Schools failing on second languages in multicultural Britain

Research finds schools are failing to integrate pupils who speak English as an additional language

Researchers have raised concerns over the lack of foreign languages being taught in schools. PA
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Schools in England are "worryingly" failing to provide comprehensive policies for second languages, new research has revealed.

Only three in every 500 schools have whole-school policies which address foreign languages, English usage and integrate pupils who speak English as an additional language (EAL), the study has found.

The study of almost 1,000 secondary schools, by researchers at the University of Cambridge, questions many schools’ claims to being ‘inclusive’ spaces that value the linguistic diversity of their communities.

It has found that language learning, and an appreciation of different languages, is being deprioritised, conflicting with the government's target for 90 per cent of pupils to study a language to GCSE level by 2025.

It comes as 20 per cent of pupils in England typically speak a different language at home.

The author of the report, Karen Forbes, associate professor in second language education at the University of Cambridge, told The National she was surprised there were so few policies.

"There is a need for it and we hope this will open up a discussion," she said. "It is very worrying when some schools can have up to 50 different languages represented in the same school. In London some schools can have 70 per cent of pupils speaking a different language and almost all schools will have at least one student who speaks a different language.

"Schools are putting across that they are multicultural but there is not really the evidence of what that means in practice."

The study examined how schools tackle issues relating to languages: including pupils’ use and acquisition of English; the status of modern languages in the curriculum; and schools’ attitudes towards home and community languages.

It found that only six out of 998 secondary schools published dedicated school-wide policies on languages.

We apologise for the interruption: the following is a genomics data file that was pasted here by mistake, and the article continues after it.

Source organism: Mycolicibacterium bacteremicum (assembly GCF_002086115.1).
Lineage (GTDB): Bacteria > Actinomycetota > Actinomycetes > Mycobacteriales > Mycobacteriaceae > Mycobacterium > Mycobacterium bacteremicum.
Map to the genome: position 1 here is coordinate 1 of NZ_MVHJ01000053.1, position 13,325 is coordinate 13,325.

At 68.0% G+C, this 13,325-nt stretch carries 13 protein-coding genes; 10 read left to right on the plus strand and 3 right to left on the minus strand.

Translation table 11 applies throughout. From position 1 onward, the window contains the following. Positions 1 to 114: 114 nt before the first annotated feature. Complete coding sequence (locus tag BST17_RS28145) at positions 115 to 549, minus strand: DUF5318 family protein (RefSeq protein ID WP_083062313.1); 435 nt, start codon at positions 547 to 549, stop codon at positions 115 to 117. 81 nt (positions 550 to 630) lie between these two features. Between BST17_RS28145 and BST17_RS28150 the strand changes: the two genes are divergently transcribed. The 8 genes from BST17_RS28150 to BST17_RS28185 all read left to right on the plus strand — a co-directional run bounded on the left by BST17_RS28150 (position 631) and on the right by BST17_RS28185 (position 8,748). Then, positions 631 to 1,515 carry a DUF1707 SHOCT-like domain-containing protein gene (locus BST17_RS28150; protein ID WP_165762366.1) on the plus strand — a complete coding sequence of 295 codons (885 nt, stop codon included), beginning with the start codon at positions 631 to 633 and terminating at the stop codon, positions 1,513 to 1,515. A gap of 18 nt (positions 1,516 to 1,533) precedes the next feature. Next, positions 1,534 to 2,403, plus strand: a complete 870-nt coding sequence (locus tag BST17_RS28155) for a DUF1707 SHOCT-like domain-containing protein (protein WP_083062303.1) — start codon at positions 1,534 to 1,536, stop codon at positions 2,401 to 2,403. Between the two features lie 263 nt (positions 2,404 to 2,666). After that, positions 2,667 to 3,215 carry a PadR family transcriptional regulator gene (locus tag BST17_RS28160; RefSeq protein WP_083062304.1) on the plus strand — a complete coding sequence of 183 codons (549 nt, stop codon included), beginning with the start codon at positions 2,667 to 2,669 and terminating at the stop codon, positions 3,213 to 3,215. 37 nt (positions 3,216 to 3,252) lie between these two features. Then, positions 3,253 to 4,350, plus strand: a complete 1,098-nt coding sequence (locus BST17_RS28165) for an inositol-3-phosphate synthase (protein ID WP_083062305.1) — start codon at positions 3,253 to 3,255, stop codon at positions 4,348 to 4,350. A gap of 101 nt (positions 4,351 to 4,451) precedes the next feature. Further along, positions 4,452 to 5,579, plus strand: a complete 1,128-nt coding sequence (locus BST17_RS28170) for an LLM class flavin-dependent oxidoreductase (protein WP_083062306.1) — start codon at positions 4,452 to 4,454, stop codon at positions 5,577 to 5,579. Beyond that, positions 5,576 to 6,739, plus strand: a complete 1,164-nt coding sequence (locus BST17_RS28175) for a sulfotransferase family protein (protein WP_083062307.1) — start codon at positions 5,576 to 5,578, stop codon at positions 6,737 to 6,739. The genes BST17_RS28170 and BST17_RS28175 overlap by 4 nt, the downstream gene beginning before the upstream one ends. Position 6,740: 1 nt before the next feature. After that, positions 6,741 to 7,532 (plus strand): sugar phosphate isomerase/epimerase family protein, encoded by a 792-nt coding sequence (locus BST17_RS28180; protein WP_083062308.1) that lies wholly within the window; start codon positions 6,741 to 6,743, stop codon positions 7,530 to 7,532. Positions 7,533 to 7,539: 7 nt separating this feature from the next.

While most schools did have some specific language-related policies, these were often isolated, unclear and inconsistent, it found, particularly on key issues such as supporting EAL learners, or the status of community languages like Polish and Urdu.

“It’s surprising that so few schools seem to have systematic policies concerning language education and language use," Ms Forbes said.

“A major reason is probably is that school leaders just don’t have time to devise a unified approach on linguistic diversity. But language is fundamental to how students learn, conceptualise ideas, and process information.

"The absence of clear policies is very worrying, especially for EAL students.”

Writing in the British Educational Research Journal, the authors claim that the absence of joined-up language strategies could pose particular challenges for England’s 1.7 million EAL students.

Only 6 per cent of state schools, and 15 per cent of schools overall, had explicit EAL policies, it has found.

The researchers said they have encountered anecdotal evidence that some EAL students’ experiences are disjointed as a result.

Although one in 10 state schools in the sample had EAL student populations exceeding 40 per cent of the total, most only mentioned languages in passing, and usually within broader policies, the researchers said.

In 33 schools, the researchers found that EAL was explicitly categorised as a “special educational need”, contradicting the government’s own code of practice on special educational needs and disabilities.

Ms Forbes and her team are now going to work with a small group of schools to develop a template which could help school leaders to develop a joined-up language policy.

"We are hoping the study will start a discussion and raise awareness," she said.

"We are now going to work with some schools and help them find a solution."

The study also raised concerns about how far language learning and multilingualism are encouraged within the curriculum.

Presently, modern foreign languages are mandatory to Key Stage 3 (age 14) and the government only encourages their study to GCSE through the English Baccalaureate.

The study found about 65 per cent of independent schools in the sample regarded language study to GCSE as compulsory, but only a quarter of state schools “required” or “encouraged” this.

Updated: January 19, 2024, 12:01 AM